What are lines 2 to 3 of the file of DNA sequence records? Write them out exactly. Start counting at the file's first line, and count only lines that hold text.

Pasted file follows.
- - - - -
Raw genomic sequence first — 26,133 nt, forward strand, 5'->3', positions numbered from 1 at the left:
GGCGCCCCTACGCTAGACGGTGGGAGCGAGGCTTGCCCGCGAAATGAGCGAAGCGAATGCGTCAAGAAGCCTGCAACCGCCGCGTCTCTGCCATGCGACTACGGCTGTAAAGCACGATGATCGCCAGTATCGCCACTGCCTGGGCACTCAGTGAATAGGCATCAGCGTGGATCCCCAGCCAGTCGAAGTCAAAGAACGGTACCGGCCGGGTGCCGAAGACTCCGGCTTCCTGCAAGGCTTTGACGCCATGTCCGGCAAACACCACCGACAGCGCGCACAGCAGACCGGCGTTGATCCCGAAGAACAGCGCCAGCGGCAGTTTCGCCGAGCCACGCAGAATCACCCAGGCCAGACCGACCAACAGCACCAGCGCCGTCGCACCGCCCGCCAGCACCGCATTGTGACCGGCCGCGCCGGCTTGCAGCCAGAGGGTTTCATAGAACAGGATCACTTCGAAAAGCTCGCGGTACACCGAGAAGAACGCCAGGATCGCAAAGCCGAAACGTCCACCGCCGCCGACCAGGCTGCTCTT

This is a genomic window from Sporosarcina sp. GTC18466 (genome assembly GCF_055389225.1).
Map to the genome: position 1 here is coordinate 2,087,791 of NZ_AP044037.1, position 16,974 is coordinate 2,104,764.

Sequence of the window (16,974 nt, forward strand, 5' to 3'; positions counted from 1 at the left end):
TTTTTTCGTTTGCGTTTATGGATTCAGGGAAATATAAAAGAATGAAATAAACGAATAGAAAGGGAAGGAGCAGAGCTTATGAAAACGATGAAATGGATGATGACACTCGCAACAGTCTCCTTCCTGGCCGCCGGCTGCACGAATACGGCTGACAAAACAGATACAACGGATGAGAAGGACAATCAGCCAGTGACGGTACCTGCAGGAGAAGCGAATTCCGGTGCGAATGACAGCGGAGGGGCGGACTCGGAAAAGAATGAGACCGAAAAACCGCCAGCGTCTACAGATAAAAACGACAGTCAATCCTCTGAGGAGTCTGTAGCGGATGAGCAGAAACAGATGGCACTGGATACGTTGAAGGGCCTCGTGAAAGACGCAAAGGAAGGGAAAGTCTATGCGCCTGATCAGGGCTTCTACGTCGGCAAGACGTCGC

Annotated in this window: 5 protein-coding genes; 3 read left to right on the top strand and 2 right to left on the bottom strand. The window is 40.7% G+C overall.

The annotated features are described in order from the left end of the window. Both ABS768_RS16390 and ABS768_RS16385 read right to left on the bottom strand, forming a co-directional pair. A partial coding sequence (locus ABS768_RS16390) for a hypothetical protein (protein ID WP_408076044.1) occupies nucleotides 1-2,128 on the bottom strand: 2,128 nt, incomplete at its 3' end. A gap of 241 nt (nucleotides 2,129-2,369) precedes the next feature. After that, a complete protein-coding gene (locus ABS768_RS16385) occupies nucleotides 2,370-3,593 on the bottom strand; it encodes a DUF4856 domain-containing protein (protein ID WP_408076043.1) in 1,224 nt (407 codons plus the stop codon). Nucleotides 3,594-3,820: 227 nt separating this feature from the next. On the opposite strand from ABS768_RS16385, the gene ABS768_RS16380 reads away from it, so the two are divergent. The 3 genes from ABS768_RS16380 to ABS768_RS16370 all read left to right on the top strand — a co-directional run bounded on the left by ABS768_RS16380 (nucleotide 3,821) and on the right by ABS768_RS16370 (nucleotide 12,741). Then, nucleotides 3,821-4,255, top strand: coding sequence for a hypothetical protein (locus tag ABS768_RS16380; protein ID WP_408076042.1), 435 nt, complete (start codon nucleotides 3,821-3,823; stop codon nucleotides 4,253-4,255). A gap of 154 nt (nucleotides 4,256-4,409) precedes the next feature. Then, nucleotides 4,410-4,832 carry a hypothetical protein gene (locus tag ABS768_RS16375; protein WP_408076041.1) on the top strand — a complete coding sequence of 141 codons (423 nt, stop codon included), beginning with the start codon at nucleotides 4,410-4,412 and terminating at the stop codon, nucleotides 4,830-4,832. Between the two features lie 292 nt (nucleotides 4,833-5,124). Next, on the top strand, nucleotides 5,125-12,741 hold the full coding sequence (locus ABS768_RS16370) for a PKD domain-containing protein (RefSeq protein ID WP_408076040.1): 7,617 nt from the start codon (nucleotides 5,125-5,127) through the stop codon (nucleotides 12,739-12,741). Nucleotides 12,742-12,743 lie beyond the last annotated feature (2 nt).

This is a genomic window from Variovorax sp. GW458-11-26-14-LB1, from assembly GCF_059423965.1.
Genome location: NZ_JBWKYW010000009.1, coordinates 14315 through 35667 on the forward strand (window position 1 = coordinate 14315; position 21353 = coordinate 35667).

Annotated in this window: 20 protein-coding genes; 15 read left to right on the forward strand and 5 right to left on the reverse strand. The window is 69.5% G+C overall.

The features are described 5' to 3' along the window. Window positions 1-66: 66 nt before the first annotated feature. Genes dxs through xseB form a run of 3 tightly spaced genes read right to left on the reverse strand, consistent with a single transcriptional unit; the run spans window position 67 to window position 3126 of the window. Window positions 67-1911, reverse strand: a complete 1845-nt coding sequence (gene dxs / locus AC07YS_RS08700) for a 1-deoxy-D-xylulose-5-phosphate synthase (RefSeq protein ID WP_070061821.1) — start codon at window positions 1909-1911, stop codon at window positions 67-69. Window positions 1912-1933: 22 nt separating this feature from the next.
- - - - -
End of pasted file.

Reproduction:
GGCGCCCCTACGCTAGACGGTGGGAGCGAGGCTTGCCCGCGAAATGAGCGAAGCGAATGCGTCAAGAAGCCTGCAACCGCCGCGTCTCTGCCATGCGACTACGGCTGTAAAGCACGATGATCGCCAGTATCGCCACTGCCTGGGCACTCAGTGAATAGGCATCAGCGTGGATCCCCAGCCAGTCGAAGTCAAAGAACGGTACCGGCCGGGTGCCGAAGACTCCGGCTTCCTGCAAGGCTTTGACGCCATGTCCGGCAAACACCACCGACAGCGCGCACAGCAGACCGGCGTTGATCCCGAAGAACAGCGCCAGCGGCAGTTTCGCCGAGCCACGCAGAATCACCCAGGCCAGACCGACCAACAGCACCAGCGCCGTCGCACCGCCCGCCAGCACCGCATTGTGACCGGCCGCGCCGGCTTGCAGCCAGAGGGTTTCATAGAACAGGATCACTTCGAAAAGCTCGCGGTACACCGAGAAGAACGCCAGGATCGCAAAGCCGAAACGTCCACCGCCGCCGACCAGGCTGCTCTT

This is a genomic window from Sporosarcina sp. GTC18466 (genome assembly GCF_055389225.1).